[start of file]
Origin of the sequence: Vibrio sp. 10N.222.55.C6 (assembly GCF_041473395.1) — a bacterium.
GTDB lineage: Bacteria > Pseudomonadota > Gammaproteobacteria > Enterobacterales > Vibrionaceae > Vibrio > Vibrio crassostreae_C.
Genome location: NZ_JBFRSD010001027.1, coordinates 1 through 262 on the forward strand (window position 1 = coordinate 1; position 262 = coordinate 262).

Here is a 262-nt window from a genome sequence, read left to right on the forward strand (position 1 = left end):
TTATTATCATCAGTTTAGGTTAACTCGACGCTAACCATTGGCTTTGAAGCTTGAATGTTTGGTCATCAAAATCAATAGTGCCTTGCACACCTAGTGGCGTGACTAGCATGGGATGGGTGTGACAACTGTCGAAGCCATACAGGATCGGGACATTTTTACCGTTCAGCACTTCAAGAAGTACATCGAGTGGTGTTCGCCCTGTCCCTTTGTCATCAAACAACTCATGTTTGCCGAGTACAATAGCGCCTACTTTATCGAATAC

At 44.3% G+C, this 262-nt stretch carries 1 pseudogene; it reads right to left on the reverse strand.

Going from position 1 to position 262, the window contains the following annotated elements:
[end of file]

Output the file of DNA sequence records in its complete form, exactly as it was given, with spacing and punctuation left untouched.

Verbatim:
Origin of the sequence: Vibrio sp. 10N.222.55.C6 (assembly GCF_041473395.1) — a bacterium.
GTDB lineage: Bacteria > Pseudomonadota > Gammaproteobacteria > Enterobacterales > Vibrionaceae > Vibrio > Vibrio crassostreae_C.
Genome location: NZ_JBFRSD010001027.1, coordinates 1 through 262 on the forward strand (window position 1 = coordinate 1; position 262 = coordinate 262).

Here is a 262-nt window from a genome sequence, read left to right on the forward strand (position 1 = left end):
TTATTATCATCAGTTTAGGTTAACTCGACGCTAACCATTGGCTTTGAAGCTTGAATGTTTGGTCATCAAAATCAATAGTGCCTTGCACACCTAGTGGCGTGACTAGCATGGGATGGGTGTGACAACTGTCGAAGCCATACAGGATCGGGACATTTTTACCGTTCAGCACTTCAAGAAGTACATCGAGTGGTGTTCGCCCTGTCCCTTTGTCATCAAACAACTCATGTTTGCCGAGTACAATAGCGCCTACTTTATCGAATAC

At 44.3% G+C, this 262-nt stretch carries 1 pseudogene; it reads right to left on the reverse strand.

Going from position 1 to position 262, the window contains the following annotated elements: